With “Past Visions” Frederick William IV of Prussia’s drawings are available for exploration through time and tag words. Three different modes of view invite a visual play with the different relations between the drawings that are accompanied by detailed descriptions and research reports. The visualization was created in 2016 as part of the research project »VIKUS – Visualising Cultural Collections« at the University of Applied Sciences Potsdam and is available in German and English.
Continue reading Past Visions
Manly Images is an innovative approach towards the Manly Public Library’s (Sydney, Australia) collection of historic images. It was developed by Mitchell Whitelaw in 2012 and offers the viewer two different entry points: Exploration by title and Exploration by decade. One can switch between the two modes at any point during viewing.
Continue reading Manly Images
Another Visualization by Mitchell Whitelaw is Drifter. It is a map of the Murrumbidgee river system in Australia. The project was developed in cooperation with the Wagga Wagga Art Gallery.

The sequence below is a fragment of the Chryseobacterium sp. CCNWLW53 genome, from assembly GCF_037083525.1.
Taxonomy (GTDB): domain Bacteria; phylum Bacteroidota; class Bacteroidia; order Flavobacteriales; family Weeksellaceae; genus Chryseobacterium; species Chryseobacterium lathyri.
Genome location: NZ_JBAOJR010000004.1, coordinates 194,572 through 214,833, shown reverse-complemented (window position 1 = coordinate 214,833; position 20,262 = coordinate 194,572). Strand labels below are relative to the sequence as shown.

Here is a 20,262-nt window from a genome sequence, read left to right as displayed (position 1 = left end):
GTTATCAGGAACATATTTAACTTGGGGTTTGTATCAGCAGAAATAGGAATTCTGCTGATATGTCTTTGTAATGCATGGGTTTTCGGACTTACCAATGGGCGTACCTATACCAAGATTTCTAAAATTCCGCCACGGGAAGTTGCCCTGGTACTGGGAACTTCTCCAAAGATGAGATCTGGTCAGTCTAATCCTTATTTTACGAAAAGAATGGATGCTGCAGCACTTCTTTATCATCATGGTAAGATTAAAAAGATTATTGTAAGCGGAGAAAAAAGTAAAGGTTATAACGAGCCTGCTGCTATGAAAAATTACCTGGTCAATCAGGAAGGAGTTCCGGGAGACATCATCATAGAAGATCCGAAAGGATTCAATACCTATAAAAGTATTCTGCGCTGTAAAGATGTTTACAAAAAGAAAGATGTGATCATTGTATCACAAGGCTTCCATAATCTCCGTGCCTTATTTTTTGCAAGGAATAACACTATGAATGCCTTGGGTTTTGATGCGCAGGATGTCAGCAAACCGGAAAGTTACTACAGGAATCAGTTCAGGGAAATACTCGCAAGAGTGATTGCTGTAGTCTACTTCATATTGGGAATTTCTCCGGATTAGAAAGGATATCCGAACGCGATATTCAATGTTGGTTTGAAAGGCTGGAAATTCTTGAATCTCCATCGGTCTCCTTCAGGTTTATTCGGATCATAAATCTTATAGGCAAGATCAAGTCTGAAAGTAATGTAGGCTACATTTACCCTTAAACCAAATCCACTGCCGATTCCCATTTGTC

Continue reading Drifter
Selfiecity investigates the style of self-portraits (selfies) analyzing 3200 Instagram selfies shared in New York, Moscow, Berlin, Bangkok, and Sao Paulo with a mix of techniques, ranging from theory over quantitive analysis to visualization and artistic expression. The aim is to quantify patterns and to offer systematic comparisons of selfies by exploring the demographics of people taking selfies, their poses and expressions.
Continue reading Selfiecity
The Centre for Australian art offers five exploratory based interfaces providing data-dense views of the large collection.
Continue reading Centre for Australian art: Australian Prints + Printmaking
The project The Bohemian Bookshelf is exploring serendipitous book discoveries through information visualization. The visualization is either for libraries or for book stores. The prototype was developed in 2012 by Alice Thudt (University of Munich), Uta Hinrichs and Sheelagh Carpendale (both University of Calgary).
With the help of five interlinked visualizations the user got multiple visual access points into the collection. The visualization uses timelines, a color grid of the book covers, different displays of text (keyword chain, author spiral). The prototype wants to encourage the serendipity as an important factor in information seeking or even research and also wants to trigger the curiosity of the users.
Take a look at the project paper here.